There exists no clear definition of unconscionability in either the UCC or the Restatement. The official comment for UCC section 2-302 suggests that the purpose is to prevent oppression and unfair surprise. This has been interpreted to entail procedural as well as substantive factors. Procedural unconscionability involves deficiencies in how the contract came to be, especially exploitation of discrepancies in status and sophistication of the parties, deceptive appearance or language of the contract and questionable bargaining. Substantive unconscionability refers to the contract terms per se; it is often a matter of an excessively one-sided contract or a particularly offensive term. There are differing opinions on whether both procedural and substantive unconscionability is required for an unconscionability ruling; a commonly adopted approach is the idea of a sliding scale: where there have been extensive procedural shenanigans less is required in terms of contractual imbalance and vice versa.

Criticism of the unconscionability doctrine is often ideological and suggestions range from uninhibited expansion to demands of complete abolition. Scholars within law and economics argue that the current or expanded use of unconscionability hurts both parties ex ante, although behavioral economics seems to suggest that this may not always be true. Professor Arthur Allen Leff has offered a potent critique of unconscionability focusing on the lack of clarity and guidance in the rule. My analysis considers the economics of unconscionability and whether an abstract rule against unfair contracts is appropriate. I conclude that, given certain conditions, the doctrine might be defensible from an economic perspective and that an abstract rule is likely necessary to handle cases involving numerous minor contract offenses only together reaching a level warranting judicial interference. (Less)
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author
Gustafsson, Per LU
supervisor
organization
course
JURM01 20102
year
type
H3 - Professional qualifications (4 Years - )
subject
keywords
avtalsrätt, civilrätt, förmögenhetsrätt, unconscionability, contract law, oskälighet, amerikansk rätt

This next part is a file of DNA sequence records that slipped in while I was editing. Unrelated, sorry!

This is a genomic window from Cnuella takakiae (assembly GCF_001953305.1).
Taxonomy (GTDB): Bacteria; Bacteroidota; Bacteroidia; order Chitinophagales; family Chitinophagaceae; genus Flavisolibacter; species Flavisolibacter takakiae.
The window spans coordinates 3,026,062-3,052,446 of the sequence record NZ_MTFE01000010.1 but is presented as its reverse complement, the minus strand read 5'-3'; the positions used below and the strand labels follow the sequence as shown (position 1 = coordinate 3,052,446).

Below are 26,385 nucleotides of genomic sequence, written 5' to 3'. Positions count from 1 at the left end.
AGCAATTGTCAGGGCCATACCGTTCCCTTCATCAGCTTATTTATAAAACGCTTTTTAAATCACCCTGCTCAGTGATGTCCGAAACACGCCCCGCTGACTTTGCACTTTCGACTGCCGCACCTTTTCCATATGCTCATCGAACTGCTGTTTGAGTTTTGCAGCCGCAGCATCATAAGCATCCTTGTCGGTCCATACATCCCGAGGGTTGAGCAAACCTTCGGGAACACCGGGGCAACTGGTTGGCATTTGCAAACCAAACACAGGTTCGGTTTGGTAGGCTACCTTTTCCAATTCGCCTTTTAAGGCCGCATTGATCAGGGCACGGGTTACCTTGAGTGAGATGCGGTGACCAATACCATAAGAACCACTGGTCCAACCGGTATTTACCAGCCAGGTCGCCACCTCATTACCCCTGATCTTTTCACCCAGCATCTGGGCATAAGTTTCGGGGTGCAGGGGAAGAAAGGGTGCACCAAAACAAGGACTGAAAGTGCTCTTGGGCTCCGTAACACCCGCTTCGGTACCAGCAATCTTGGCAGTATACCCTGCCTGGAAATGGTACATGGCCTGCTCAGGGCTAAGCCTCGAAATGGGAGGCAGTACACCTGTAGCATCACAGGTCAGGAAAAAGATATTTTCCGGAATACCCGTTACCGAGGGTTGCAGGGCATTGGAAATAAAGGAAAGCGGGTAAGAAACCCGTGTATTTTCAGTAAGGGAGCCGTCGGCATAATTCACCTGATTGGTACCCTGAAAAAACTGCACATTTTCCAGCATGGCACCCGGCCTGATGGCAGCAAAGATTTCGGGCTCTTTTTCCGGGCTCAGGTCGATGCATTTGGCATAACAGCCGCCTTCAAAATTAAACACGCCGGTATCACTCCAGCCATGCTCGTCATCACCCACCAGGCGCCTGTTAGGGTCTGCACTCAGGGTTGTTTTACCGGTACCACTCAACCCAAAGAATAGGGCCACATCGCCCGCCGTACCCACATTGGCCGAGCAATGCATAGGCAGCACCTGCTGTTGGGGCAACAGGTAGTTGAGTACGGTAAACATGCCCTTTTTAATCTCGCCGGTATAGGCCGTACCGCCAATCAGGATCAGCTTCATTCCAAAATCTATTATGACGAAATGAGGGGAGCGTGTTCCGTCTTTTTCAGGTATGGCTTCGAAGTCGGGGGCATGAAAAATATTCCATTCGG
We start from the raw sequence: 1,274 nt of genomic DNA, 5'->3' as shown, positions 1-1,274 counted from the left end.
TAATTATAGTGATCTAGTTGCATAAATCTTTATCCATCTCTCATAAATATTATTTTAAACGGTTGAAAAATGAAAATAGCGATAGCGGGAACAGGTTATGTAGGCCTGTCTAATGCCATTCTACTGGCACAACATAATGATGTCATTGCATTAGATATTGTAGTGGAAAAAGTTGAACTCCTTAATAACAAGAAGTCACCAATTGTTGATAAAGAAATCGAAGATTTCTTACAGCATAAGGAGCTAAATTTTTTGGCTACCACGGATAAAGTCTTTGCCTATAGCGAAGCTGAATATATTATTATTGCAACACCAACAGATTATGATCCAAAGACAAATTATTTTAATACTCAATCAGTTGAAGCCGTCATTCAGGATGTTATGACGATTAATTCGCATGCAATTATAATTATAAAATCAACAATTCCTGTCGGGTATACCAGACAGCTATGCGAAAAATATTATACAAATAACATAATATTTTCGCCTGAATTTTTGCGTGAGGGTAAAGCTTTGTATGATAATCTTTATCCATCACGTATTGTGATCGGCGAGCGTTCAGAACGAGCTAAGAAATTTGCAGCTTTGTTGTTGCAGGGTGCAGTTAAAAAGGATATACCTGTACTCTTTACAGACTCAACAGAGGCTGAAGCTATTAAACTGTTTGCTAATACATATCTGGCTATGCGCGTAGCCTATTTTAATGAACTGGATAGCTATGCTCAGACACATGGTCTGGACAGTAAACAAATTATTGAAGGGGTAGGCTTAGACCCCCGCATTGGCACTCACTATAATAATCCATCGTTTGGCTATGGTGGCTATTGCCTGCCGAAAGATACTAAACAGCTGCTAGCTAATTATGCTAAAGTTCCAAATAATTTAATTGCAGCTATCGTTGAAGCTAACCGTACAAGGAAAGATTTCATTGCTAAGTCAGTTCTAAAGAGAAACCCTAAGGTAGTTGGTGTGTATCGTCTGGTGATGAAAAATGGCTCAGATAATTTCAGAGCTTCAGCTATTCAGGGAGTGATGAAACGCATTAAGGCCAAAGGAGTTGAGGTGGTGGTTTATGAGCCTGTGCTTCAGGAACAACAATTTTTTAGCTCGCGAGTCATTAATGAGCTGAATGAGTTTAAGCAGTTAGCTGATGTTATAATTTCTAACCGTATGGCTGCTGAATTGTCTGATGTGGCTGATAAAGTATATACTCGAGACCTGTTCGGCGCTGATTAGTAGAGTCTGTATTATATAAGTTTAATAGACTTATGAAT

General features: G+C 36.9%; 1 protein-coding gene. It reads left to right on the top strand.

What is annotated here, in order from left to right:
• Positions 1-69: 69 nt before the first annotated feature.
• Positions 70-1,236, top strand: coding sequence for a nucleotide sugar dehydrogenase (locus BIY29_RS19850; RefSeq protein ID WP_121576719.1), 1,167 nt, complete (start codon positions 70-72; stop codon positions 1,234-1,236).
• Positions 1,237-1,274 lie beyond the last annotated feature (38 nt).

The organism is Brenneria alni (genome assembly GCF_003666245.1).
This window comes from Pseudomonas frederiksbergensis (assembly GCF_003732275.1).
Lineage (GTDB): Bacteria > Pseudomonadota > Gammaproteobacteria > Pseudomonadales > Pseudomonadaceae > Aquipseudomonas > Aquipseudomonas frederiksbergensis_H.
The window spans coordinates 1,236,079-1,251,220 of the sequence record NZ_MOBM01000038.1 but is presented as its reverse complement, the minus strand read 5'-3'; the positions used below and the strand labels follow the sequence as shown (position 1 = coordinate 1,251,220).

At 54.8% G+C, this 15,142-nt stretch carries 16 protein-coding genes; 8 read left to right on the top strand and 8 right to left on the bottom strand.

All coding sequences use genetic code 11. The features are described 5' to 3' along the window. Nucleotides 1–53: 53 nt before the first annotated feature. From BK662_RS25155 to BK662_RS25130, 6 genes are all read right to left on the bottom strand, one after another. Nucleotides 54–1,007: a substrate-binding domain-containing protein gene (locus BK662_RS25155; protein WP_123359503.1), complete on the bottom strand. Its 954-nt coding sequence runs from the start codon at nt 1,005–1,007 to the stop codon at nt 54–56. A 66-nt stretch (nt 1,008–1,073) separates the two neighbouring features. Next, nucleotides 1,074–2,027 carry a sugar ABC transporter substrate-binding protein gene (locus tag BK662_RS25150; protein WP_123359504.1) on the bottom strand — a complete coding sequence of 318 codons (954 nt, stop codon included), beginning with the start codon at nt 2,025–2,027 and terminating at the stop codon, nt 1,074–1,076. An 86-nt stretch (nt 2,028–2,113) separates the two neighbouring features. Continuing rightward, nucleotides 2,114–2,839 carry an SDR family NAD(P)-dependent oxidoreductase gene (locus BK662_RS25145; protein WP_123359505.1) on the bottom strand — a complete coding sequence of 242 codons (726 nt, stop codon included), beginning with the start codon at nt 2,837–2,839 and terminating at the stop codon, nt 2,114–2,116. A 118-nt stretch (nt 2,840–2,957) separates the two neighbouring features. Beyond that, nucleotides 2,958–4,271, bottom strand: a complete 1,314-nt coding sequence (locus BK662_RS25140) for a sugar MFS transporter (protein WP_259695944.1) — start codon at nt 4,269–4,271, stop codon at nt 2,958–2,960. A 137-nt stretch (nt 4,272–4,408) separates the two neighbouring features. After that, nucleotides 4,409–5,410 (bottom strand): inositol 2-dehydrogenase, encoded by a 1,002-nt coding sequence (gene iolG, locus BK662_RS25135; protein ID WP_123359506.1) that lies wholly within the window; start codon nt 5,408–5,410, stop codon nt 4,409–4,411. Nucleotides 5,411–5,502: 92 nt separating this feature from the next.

language
English
id
1761847
date added to LUP
2011-01-19 09:49:24
date last changed
2011-01-19 09:49:24
@misc{1761847,
  abstract     = {Unconscionability is a contract defense typically advanced in cases in which there is a combination of unfair contract terms and deficient bargaining. Its origin is primarily in equity as practiced in England, where the doctrine can be traced back to at least the fifteenth century. Unconscionability entered American contract law through the adoption of English law in the former colonies. The concept received its greatest impetus from the promulgation of the Uniform Commercial Code (UCC) and section 2-302. The merger of equity and common law as well as the codification led to the general recognition of unconscionability in contract law.

There exists no clear definition of unconscionability in either the UCC or the Restatement. The official comment for UCC section 2-302 suggests that the purpose is to prevent oppression and unfair surprise. This has been interpreted to entail procedural as well as substantive factors. Procedural unconscionability involves deficiencies in how the contract came to be, especially exploitation of discrepancies in status and sophistication of the parties, deceptive appearance or language of the contract and questionable bargaining. Substantive unconscionability refers to the contract terms per se; it is often a matter of an excessively one-sided contract or a particularly offensive term. There are differing opinions on whether both procedural and substantive unconscionability is required for an unconscionability ruling; a commonly adopted approach is the idea of a sliding scale: where there have been extensive procedural shenanigans less is required in terms of contractual imbalance and vice versa.

Criticism of the unconscionability doctrine is often ideological and suggestions range from uninhibited expansion to demands of complete abolition. Scholars within law and economics argue that the current or expanded use of unconscionability hurts both parties ex ante, although behavioral economics seems to suggest that this may not always be true. Professor Arthur Allen Leff has offered a potent critique of unconscionability focusing on the lack of clarity and guidance in the rule. My analysis considers the economics of unconscionability and whether an abstract rule against unfair contracts is appropriate. I conclude that, given certain conditions, the doctrine might be defensible from an economic perspective and that an abstract rule is likely necessary to handle cases involving numerous minor contract offenses only together reaching a level warranting judicial interference.},
  author       = {Gustafsson, Per},
  keyword      = {avtalsrätt,civilrätt,förmögenhetsrätt,unconscionability,contract law,oskälighet,amerikansk rätt},
  language     = {eng},
  note         = {Student Paper},
  title        = {The Unconscionability Doctrine in U.S. Contract Law},
  year         = {2011},
}